Hiding

This morning I was reading an article from my hometown newspaper about white-collar crime. A quote from a man who was caught embezzling money from his company had a familiar feel to it.

(Here’s a link to the full story)

“I wanted to stop, but I didn’t have the strength and courage to stop,” he said. “I still felt guilt for what I was doing to everyone around me and to the company. I was waiting to be caught and out of the dark place I was in. Getting caught, I didn’t need to hide anymore.”

This quote feels familiar—particularly the line about hiding—because of all the work that I have done with people in drug and alcohol recovery. It seems that the story of hiding one’s self—from spouses, parents, friends, co-workers, etc.—is a familiar refrain that causes quite a bit of suffering. After years of playing hide and seek—putting on one face for this person, and another for the next, and the next—the game becomes too complicated and painful to keep straight. Sometimes we begin to lose any reliable indicator of who we are anymore, which brings up seemingly inevitable questions about the merits of continuing to exist; dark material, to be sure, when the inner nihilist kicks into high gear.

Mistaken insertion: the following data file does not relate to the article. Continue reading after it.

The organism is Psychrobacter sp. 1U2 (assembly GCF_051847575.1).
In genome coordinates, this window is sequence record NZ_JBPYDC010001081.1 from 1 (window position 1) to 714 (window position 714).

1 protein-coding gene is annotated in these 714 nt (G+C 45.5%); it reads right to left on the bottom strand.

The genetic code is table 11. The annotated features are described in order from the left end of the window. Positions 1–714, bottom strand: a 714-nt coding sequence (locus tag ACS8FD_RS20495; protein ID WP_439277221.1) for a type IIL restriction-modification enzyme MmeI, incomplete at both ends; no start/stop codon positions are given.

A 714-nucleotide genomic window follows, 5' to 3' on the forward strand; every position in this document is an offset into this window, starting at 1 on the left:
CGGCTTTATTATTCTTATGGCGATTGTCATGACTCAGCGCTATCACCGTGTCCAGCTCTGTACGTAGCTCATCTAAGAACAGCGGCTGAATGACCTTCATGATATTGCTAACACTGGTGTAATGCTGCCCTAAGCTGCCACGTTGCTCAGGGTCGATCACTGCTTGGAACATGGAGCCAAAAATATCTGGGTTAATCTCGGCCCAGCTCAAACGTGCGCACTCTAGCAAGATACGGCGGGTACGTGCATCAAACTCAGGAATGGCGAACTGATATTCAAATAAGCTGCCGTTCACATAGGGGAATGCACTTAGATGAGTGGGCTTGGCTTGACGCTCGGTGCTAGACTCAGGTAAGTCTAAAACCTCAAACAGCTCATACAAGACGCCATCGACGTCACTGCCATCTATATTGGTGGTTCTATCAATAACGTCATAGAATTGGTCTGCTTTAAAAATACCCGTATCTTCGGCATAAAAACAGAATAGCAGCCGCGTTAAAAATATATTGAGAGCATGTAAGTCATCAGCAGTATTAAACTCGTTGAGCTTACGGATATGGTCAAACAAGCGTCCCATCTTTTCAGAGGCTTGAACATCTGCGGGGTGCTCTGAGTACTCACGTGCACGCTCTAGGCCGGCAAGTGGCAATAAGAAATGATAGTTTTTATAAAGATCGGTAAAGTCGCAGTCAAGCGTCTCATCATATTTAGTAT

In some ways, experiencing this fragmentation of the concept of the solid self could be constructive, for if we can experience that there is really no solid self to hold onto, this may free us to be anything we want to be. We could experience that we are neither this nor that, but instead both. However, in the context of drug and/or alcohol addiction, this can be a very serious, debilitating and potentially fatal experience, one that requires some grounding in the real world. It can be especially therapeutic to have an experience of finding out “who I am,” after so many years of running, hiding and avoiding that experience.

What a relief, to not have to hide anymore; to just be yourself, whatever that is or may be.

I feel we can all achieve this.

We can show up in more authentic ways with people we love. We can be more congruent in the things we feel and say. We can show up and drop into our bodies and really feel the full spectrum of what it feels like to be alive, instead of hiding in the corners of life and confirming our darkest fears about the world around us.

This is hard, but hopefully rewarding work.

Until next time,

Mark

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